IATEFL Opening Plenary by David Crystal


Yesterday David Crystal officially opened Liverpool IATEFL conference with an awesome plenary – The world in which we live in: Beatles, blends and blogs. You may watch this session and hopefully enjoy it as much as I have, but let me share a couple of thoughts.

We all know the blends – lexical blends are used all the time (brunch, blackboard etc.) but the session was focused on syntactic blends – clashes of two independent sentence parts. As a teacher I encounter those blends all the time in my students’ language use – they mix conditionals in ways no conditionals should be mixed or do weird things to poor reported speech (hah, we all know that, I bet). Mr. Crystal mentioned a couple of reasons why blends are used, some solutions how to avoid them and a good advice for teachers (the advice I shall remember).

First of all, the common problems with prepositions, that even native speakers happen to have. E.g.: From which country does a Lexus come from? The clash here occurs between formal and informal language, the first of whom tells us to never end a sentence with a preposition while the second one seems simply more natural. So here comes the clash, the blend and the confusion – and the greater length between those two prepositions, the greater confusion.

Secondly, as Mr. Crystal points out, we make blends by changing minds on what we want to say – our grammar doesn’t keep up with our thought. And so, we may encounter relative clauses blend, question-statement blend or question-question blend, e.g.: Within how long did it take for an American English start to grow? is a blend of Within what period of time did it take for an American English to start to grow? and  How long did it take for an American English to start to grow? It can be observed while watching sports commentaries (especially football ones, I thought it was rather a weird flow of consciousness but now I know it was a flow of consciousness with blends – therefore they seemed weird [well, it’s not so easy to observe when you watch a match with the British commentators, but go ahead and watch a match in a Polish TV – best regards to gentlemen commenting English Premier League]). And even though blends rarely appear in formal and public language, as they are edited by professionals, no such help is given on the Internet (unless we have a friendly proof-reader).

Mr. Crystal explained that the problem of blending may refer to our working memory capacity. Apparently, we aren’t able to remember a lot of words, so sometimes the length of construction makes us forget the subject before we get to the verb. Reading and listening comprehension is governed by a distribution of weight thorough the sentence – and in English the weight goes after the main verb. So, obviously, the longer the subject, the greater the problem.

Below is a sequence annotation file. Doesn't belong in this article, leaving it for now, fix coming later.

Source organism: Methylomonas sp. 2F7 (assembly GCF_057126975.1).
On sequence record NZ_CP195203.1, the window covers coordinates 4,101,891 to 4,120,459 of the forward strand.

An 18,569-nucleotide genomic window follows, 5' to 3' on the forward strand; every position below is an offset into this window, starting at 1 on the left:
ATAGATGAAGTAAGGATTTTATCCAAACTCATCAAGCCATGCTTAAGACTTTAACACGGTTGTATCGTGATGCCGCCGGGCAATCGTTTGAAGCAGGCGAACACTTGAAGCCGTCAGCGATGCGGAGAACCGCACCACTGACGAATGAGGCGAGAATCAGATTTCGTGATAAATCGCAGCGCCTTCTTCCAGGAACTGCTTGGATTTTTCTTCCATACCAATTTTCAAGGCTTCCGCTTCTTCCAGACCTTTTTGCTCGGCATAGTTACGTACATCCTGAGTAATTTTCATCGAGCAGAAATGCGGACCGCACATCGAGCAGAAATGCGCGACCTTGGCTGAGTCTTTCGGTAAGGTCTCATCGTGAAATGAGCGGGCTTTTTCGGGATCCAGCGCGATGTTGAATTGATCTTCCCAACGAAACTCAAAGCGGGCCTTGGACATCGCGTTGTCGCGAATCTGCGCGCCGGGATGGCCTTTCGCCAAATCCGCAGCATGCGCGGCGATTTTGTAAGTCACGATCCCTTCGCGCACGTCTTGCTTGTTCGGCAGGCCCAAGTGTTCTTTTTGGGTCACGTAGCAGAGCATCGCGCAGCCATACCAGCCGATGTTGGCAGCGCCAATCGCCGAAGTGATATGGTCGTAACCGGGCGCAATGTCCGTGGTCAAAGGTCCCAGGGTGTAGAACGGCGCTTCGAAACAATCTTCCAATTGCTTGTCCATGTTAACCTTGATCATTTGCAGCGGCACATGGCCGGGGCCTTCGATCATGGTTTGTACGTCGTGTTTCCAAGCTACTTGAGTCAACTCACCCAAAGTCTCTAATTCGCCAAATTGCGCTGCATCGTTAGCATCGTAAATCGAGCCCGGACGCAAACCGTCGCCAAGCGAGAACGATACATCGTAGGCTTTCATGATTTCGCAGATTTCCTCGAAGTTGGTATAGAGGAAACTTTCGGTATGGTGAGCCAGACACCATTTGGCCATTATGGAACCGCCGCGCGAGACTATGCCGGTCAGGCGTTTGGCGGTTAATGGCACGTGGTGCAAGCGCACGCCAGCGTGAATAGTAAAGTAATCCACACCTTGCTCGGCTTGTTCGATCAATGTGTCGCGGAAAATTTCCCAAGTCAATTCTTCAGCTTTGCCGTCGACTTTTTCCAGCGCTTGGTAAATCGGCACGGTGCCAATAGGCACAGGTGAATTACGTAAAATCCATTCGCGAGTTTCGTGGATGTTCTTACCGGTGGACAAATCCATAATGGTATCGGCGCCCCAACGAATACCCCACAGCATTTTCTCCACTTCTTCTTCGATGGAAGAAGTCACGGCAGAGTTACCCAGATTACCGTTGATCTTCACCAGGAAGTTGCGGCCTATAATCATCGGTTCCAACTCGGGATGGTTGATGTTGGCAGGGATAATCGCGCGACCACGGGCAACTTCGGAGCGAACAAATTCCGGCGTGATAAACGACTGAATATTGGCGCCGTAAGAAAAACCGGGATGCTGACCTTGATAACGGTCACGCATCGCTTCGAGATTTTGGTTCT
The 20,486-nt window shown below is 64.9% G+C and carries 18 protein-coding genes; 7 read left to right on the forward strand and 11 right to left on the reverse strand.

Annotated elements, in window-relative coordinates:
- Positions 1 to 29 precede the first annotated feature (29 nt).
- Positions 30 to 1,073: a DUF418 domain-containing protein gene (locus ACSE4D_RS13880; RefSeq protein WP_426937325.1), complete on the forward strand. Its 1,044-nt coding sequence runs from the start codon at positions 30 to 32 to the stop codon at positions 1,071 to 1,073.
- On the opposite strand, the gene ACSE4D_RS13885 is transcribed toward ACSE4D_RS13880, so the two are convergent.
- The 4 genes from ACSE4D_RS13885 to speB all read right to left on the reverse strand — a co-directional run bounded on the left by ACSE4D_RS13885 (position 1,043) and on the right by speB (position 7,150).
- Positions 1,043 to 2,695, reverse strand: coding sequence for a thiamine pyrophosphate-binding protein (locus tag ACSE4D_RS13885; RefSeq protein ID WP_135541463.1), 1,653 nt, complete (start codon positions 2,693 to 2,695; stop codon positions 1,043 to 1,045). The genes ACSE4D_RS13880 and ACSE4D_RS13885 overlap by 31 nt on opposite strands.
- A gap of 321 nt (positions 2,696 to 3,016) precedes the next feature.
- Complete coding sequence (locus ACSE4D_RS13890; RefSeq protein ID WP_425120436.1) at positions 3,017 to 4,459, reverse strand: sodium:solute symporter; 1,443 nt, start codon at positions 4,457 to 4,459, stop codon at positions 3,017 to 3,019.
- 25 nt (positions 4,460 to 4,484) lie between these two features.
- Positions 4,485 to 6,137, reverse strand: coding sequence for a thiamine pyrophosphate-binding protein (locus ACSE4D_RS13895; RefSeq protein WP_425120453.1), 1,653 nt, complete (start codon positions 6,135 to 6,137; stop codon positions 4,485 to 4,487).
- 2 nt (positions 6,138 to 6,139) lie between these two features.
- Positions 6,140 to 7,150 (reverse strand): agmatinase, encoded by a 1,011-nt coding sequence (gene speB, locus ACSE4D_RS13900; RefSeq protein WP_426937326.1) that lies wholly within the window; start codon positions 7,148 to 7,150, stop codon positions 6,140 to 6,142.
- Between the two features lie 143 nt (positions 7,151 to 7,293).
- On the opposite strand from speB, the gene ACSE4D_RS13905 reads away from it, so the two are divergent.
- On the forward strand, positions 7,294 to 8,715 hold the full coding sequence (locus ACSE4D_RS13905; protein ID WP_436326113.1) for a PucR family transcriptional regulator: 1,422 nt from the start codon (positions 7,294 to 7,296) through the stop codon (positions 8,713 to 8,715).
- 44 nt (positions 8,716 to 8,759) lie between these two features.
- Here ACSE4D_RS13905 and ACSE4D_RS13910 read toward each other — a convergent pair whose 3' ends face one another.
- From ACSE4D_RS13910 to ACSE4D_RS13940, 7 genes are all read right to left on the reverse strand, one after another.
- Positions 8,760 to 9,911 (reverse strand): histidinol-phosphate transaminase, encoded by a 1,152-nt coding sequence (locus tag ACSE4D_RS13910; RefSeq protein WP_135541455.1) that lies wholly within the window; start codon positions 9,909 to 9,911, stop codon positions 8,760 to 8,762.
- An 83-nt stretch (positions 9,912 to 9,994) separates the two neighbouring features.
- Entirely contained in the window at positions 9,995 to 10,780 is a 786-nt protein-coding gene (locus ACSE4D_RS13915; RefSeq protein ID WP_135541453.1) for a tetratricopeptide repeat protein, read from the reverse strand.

Naturally, the first thought of an EFL teacher after hearing this is: what about relative clauses? Mr. Crystal admits there happens to be too much weight before the main verb which may cause problems (well said, how many times have we – non-native speakers – looked at relative clauses and prayed for the main verb, eh?).

But then Mr. Crystal shares a very refreshing point of view: blends are a sign of growth. And indeed, if a learner tries to use more advanced grammar, he happens to make blends, e.g.: to whom you will marry is a blend of to whom you will be married and whom you will marry. We – the teachers – cannot simply state ‘that’s wrong’ and move on, we should spend some time with a student, take apart grammar to show the blend and explain the correct version (or versions). We mustn’t condemn blends as it may result in students’ tendencies to simplify their language.

And so – when we see our students blending, let’s notice that, but not make them feel guilty about it. Let’s just tell them their mistakes are signs of their growth (well, you have to know at least a couple of grammar constructions to make blends, it wouldn’t work well with just Present Simple, eh?) and encourage them to work.

This plenary was really good, and I would like to thank those people in Liverpool who made it possible for us to participate online. Great job! I also want to thank Chia, who made a really good note immediately after the lecture.


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